Exemptions to the laws
The GDPR comprises a very large scope. Any business in any part of the world that processes data referring to EU individuals is expected to comply. GDPR does not exempt small businesses. A boutique digital marketing firm in the United States, for example, should be mindful of GDPR compliance if it works with European clients, employees, partners, vendors or even prospects.
As for the CCPA, businesses operating in California (don’t have to be physically located there) and generating $25 million or more in annual revenue are expected to comply. Moreover, companies that are dedicated to the sale of personal electronic records such as marketing lists also fall under the purview of the CCPA.
Enforcement and the future of data privacy
Analysts following these new laws predict that EU information commissioners will increase oversight and enforcement starting this year, but they will not make too many amendments to GDPR rules. In California, consumer privacy advocacy groups are already complaining that the CCPA does not go far enough, and they are pushing for California to set an example for other jurisdictions since the state is known to be a pioneer in technology innovation.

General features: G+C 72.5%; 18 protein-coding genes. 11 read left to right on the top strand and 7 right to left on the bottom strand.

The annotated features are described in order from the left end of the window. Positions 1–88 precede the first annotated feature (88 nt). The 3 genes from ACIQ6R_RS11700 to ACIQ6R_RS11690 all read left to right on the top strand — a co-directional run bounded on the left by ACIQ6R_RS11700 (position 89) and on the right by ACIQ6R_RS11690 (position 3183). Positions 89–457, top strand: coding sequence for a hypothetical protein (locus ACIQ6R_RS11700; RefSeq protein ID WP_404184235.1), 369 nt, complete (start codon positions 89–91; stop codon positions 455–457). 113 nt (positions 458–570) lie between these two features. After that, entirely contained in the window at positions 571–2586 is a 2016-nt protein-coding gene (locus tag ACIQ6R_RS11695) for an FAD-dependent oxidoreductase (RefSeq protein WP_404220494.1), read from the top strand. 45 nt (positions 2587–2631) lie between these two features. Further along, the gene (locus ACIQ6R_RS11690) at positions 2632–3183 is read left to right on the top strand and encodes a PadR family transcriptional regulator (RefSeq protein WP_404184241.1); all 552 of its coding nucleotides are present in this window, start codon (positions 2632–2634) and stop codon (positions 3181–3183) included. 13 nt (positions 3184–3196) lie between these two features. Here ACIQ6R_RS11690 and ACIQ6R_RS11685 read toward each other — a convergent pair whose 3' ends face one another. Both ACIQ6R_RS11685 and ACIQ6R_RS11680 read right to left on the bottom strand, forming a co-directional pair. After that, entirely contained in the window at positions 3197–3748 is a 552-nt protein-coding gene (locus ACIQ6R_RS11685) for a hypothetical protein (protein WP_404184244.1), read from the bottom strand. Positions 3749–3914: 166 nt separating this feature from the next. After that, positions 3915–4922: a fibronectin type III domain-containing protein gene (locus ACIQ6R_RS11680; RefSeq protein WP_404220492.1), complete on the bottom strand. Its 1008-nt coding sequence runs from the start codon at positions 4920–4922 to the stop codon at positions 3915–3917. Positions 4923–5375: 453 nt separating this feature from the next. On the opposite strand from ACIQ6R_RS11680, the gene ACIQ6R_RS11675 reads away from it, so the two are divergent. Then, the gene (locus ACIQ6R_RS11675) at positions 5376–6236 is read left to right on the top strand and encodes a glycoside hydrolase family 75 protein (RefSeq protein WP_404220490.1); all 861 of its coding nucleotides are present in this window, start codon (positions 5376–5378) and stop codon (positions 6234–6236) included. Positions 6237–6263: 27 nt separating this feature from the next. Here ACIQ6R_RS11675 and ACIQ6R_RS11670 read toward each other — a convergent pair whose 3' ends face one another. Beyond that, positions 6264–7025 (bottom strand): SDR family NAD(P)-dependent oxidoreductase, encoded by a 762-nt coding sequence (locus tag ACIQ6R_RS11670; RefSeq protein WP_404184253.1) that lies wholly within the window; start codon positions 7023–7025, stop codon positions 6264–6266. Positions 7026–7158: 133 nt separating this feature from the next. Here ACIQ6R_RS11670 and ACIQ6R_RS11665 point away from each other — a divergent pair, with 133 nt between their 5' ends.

In the end, business owners whose operations may be impacted by the CCPA should learn from their European counterparts and start taking a proactive approach as soon as possible. Companies with legacy technology systems are bound to find CCPA compliance to be challenging. And business owners who recently implemented GDPR compliance should not blindly trust that their systems will automatically cover all aspects of CCPA.
The bottom line is that right now is a good time to start evaluating compliance software solutions, starting with GDPR now and CCPA next year.